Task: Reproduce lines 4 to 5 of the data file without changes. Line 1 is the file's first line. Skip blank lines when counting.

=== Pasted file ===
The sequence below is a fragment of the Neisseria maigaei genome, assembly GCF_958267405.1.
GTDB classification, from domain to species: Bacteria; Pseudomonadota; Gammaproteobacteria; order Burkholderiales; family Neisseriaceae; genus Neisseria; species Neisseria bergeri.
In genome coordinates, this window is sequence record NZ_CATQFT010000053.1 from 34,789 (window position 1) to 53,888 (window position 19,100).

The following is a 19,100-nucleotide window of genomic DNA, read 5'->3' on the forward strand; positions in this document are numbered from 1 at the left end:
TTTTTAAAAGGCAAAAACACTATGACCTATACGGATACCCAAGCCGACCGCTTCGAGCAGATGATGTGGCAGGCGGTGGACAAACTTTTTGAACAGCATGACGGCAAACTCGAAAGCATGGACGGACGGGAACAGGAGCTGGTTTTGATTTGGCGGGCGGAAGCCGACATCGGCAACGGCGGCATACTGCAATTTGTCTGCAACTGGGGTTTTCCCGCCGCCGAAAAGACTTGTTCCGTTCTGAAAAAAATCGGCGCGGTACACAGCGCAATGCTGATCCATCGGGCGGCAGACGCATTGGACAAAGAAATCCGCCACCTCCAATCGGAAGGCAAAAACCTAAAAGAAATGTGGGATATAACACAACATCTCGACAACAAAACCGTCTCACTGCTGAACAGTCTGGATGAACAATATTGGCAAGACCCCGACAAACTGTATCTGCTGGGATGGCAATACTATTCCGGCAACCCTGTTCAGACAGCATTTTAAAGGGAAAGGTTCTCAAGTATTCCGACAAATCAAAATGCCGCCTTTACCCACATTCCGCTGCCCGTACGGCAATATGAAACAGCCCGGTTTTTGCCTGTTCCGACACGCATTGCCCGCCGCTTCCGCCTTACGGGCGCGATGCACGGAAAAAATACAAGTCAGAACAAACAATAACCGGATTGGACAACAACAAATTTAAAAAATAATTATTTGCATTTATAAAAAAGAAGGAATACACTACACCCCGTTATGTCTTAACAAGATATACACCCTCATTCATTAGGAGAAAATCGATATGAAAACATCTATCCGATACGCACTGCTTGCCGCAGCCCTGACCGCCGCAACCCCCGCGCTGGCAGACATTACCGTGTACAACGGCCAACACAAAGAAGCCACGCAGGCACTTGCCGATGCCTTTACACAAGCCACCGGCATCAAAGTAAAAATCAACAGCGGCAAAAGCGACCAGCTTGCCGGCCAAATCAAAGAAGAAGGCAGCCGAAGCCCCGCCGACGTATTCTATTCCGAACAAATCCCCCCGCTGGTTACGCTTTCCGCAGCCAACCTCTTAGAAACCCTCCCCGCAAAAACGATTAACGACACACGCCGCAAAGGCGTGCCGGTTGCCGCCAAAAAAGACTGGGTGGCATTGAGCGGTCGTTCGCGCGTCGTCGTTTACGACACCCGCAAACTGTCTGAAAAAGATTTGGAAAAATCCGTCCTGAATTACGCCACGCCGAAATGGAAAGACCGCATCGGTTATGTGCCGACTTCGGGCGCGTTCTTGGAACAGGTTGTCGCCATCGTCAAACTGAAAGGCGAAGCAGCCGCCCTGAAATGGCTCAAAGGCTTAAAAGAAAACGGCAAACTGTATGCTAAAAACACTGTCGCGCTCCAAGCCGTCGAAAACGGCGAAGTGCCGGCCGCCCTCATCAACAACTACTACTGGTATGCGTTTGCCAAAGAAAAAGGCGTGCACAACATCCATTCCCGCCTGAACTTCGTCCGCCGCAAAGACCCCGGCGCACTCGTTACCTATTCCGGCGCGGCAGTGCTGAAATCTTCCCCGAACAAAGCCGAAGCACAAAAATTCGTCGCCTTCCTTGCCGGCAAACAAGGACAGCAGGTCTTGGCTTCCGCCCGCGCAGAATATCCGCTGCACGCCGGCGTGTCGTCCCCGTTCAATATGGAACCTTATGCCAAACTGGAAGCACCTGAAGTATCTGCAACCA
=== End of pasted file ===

The following is a 19,100-nucleotide window of genomic DNA, read 5'->3' on the forward strand; positions in this document are numbered from 1 at the left end:
TTTTTAAAAGGCAAAAACACTATGACCTATACGGATACCCAAGCCGACCGCTTCGAGCAGATGATGTGGCAGGCGGTGGACAAACTTTTTGAACAGCATGACGGCAAACTCGAAAGCATGGACGGACGGGAACAGGAGCTGGTTTTGATTTGGCGGGCGGAAGCCGACATCGGCAACGGCGGCATACTGCAATTTGTCTGCAACTGGGGTTTTCCCGCCGCCGAAAAGACTTGTTCCGTTCTGAAAAAAATCGGCGCGGTACACAGCGCAATGCTGATCCATCGGGCGGCAGACGCATTGGACAAAGAAATCCGCCACCTCCAATCGGAAGGCAAAAACCTAAAAGAAATGTGGGATATAACACAACATCTCGACAACAAAACCGTCTCACTGCTGAACAGTCTGGATGAACAATATTGGCAAGACCCCGACAAACTGTATCTGCTGGGATGGCAATACTATTCCGGCAACCCTGTTCAGACAGCATTTTAAAGGGAAAGGTTCTCAAGTATTCCGACAAATCAAAATGCCGCCTTTACCCACATTCCGCTGCCCGTACGGCAATATGAAACAGCCCGGTTTTTGCCTGTTCCGACACGCATTGCCCGCCGCTTCCGCCTTACGGGCGCGATGCACGGAAAAAATACAAGTCAGAACAAACAATAACCGGATTGGACAACAACAAATTTAAAAAATAATTATTTGCATTTATAAAAAAGAAGGAATACACTACACCCCGTTATGTCTTAACAAGATATACACCCTCATTCATTAGGAGAAAATCGATATGAAAACATCTATCCGATACGCACTGCTTGCCGCAGCCCTGACCGCCGCAACCCCCGCGCTGGCAGACATTACCGTGTACAACGGCCAACACAAAGAAGCCACGCAGGCACTTGCCGATGCCTTTACACAAGCCACCGGCATCAAAGTAAAAATCAACAGCGGCAAAAGCGACCAGCTTGCCGGCCAAATCAAAGAAGAAGGCAGCCGAAGCCCCGCCGACGTATTCTATTCCGAACAAATCCCCCCGCTGGTTACGCTTTCCGCAGCCAACCTCTTAGAAACCCTCCCCGCAAAAACGATTAACGACACACGCCGCAAAGGCGTGCCGGTTGCCGCCAAAAAAGACTGGGTGGCATTGAGCGGTCGTTCGCGCGTCGTCGTTTACGACACCCGCAAACTGTCTGAAAAAGATTTGGAAAAATCCGTCCTGAATTACGCCACGCCGAAATGGAAAGACCGCATCGGTTATGTGCCGACTTCGGGCGCGTTCTTGGAACAGGTTGTCGCCATCGTCAAACTGAAAGGCGAAGCAGCCGCCCTGAAATGGCTCAAAGGCTTAAAAGAAAACGGCAAACTGTATGCTAAAAACACTGTCGCGCTCCAAGCCGTCGAAAACGGCGAAGTGCCGGCCGCCCTCATCAACAACTACTACTGGTATGCGTTTGCCAAAGAAAAAGGCGTGCACAACATCCATTCCCGCCTGAACTTCGTCCGCCGCAAAGACCCCGGCGCACTCGTTACCTATTCCGGCGCGGCAGTGCTGAAATCTTCCCCGAACAAAGCCGAAGCACAAAAATTCGTCGCCTTCCTTGCCGGCAAACAAGGACAGCAGGTCTTGGCTTCCGCCCGCGCAGAATATCCGCTGCACGCCGGCGTGTCGTCCCCGTTCAATATGGAACCTTATGCCAAACTGGAAGCACCTGAAGTATCTGCAACCA